A car rental at Miami International Airport (Florida), October 25, 2021. JOE RAEDLE / AFP
It’s the year or never to discover the public transport of Crete, Corsica and the Balearic Islands. High in demand this summer, these island destinations have been hardest hit by a global rental car shortage that has pushed prices to very high levels.
“Unheard of,” says Pierre Feisthauer, head of development at Carigami, a specialized price comparator. For bookings in May and June, the average price in France was 494 euros per week in view of the summer holidays: twice as much as in 2019. “We are in a spiral that has been going on since May 2021 and has only gotten worse. We don’t see any reason to be positive about the coming year,” says Feisthauer. In the absence of reasonable offers and prices, reservations on Carigami have halved compared to 2019.
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For travel agencies that market tailor-made tours, the price of the rental car has become an important selection criterion. “This determines whether the destination is financially viable,” emphasizes Myriam Tord, consultant at the agency Versailles Voyages. We try to suggest alternatives, such as renting a car in Malta, where the transport network is very good, or renting a car somewhere other than at the airport. In other countries where the car is almost indispensable – in North America, Iceland, even Italy – there is no other solution than renting a top-of-the-line car or doing without yourself. The shortage is hitting the islands particularly hard, but no destination escapes the phenomenon.
From fleet resale to the semiconductor crisis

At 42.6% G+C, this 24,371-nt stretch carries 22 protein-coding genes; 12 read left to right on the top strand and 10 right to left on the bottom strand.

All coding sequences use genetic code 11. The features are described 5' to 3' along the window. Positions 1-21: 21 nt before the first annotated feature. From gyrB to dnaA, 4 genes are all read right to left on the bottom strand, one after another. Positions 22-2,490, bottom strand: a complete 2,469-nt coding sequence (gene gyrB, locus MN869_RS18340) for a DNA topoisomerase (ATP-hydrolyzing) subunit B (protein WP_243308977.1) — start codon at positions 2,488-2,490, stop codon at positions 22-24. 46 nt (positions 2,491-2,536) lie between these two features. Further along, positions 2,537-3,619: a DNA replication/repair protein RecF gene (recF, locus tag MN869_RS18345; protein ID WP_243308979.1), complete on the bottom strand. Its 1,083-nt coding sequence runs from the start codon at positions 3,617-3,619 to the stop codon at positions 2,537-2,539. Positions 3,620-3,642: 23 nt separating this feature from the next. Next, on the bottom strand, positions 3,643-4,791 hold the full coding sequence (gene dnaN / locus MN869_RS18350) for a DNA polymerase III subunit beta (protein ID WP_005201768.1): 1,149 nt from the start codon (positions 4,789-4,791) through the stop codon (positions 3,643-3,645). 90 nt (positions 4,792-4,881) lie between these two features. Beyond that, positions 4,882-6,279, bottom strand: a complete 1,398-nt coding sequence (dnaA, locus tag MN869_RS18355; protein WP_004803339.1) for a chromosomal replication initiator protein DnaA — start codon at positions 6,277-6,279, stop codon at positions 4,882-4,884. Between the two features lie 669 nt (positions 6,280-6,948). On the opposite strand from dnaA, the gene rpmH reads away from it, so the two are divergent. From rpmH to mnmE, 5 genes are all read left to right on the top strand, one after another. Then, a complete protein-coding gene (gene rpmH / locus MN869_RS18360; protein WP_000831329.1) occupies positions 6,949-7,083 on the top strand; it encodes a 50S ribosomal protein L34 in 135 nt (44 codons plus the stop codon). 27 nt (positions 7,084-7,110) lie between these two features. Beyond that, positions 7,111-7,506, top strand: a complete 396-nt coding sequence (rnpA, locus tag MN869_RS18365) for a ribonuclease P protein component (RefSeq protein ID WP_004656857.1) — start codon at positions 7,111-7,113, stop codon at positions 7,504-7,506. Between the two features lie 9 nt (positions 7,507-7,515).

You have to go back to March 2020 to understand the current situation. In the first few months of the Covid-19 pandemic, rental companies have massively reduced their inventories of cars that are costly to decommission. After the summer of 2020, without the slightest perspective on the development of the pandemic and with limited funds, they place minimal orders for the following year. However, demand will increase sharply in spring and will lead to the first difficulties in summer 2021.
At the same time, the shortage of semiconductors is aggravating on the part of manufacturers, these chips are mainly made in Asia, where the slightest outbreak of an epidemic leads to the closure of factories. The war in Ukraine, which began on February 24, complicates the situation as the country is home to many subcontractors and the conflict is raising tensions over key metals, palladium and nickel. In the spring, renewed containment in China’s Shanghai region, a hub for global container ships, further disrupted the construction companies’ supply chain.
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